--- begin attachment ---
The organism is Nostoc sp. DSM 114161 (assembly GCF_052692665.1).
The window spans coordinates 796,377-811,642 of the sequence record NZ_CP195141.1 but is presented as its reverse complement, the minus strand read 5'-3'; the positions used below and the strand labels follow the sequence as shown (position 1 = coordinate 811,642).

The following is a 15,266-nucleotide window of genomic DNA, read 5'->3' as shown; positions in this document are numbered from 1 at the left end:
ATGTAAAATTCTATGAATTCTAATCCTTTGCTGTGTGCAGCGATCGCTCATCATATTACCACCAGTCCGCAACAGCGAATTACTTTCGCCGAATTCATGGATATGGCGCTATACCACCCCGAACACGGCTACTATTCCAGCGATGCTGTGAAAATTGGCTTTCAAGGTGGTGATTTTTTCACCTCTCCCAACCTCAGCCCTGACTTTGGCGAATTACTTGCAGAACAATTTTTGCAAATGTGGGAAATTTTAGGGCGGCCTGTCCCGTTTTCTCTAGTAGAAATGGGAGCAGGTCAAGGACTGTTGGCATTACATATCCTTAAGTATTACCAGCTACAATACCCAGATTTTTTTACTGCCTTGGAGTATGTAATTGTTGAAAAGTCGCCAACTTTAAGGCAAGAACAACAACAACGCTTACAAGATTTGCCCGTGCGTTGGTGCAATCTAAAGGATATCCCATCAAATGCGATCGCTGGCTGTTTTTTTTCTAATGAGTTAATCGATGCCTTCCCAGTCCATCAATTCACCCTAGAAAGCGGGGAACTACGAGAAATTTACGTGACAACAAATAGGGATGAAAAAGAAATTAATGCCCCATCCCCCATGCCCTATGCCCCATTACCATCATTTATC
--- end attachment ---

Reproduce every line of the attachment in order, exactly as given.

The organism is Nostoc sp. DSM 114161 (assembly GCF_052692665.1).
The window spans coordinates 796,377-811,642 of the sequence record NZ_CP195141.1 but is presented as its reverse complement, the minus strand read 5'-3'; the positions used below and the strand labels follow the sequence as shown (position 1 = coordinate 811,642).

The following is a 15,266-nucleotide window of genomic DNA, read 5'->3' as shown; positions in this document are numbered from 1 at the left end:
ATGTAAAATTCTATGAATTCTAATCCTTTGCTGTGTGCAGCGATCGCTCATCATATTACCACCAGTCCGCAACAGCGAATTACTTTCGCCGAATTCATGGATATGGCGCTATACCACCCCGAACACGGCTACTATTCCAGCGATGCTGTGAAAATTGGCTTTCAAGGTGGTGATTTTTTCACCTCTCCCAACCTCAGCCCTGACTTTGGCGAATTACTTGCAGAACAATTTTTGCAAATGTGGGAAATTTTAGGGCGGCCTGTCCCGTTTTCTCTAGTAGAAATGGGAGCAGGTCAAGGACTGTTGGCATTACATATCCTTAAGTATTACCAGCTACAATACCCAGATTTTTTTACTGCCTTGGAGTATGTAATTGTTGAAAAGTCGCCAACTTTAAGGCAAGAACAACAACAACGCTTACAAGATTTGCCCGTGCGTTGGTGCAATCTAAAGGATATCCCATCAAATGCGATCGCTGGCTGTTTTTTTTCTAATGAGTTAATCGATGCCTTCCCAGTCCATCAATTCACCCTAGAAAGCGGGGAACTACGAGAAATTTACGTGACAACAAATAGGGATGAAAAAGAAATTAATGCCCCATCCCCCATGCCCTATGCCCCATTACCATCATTTATC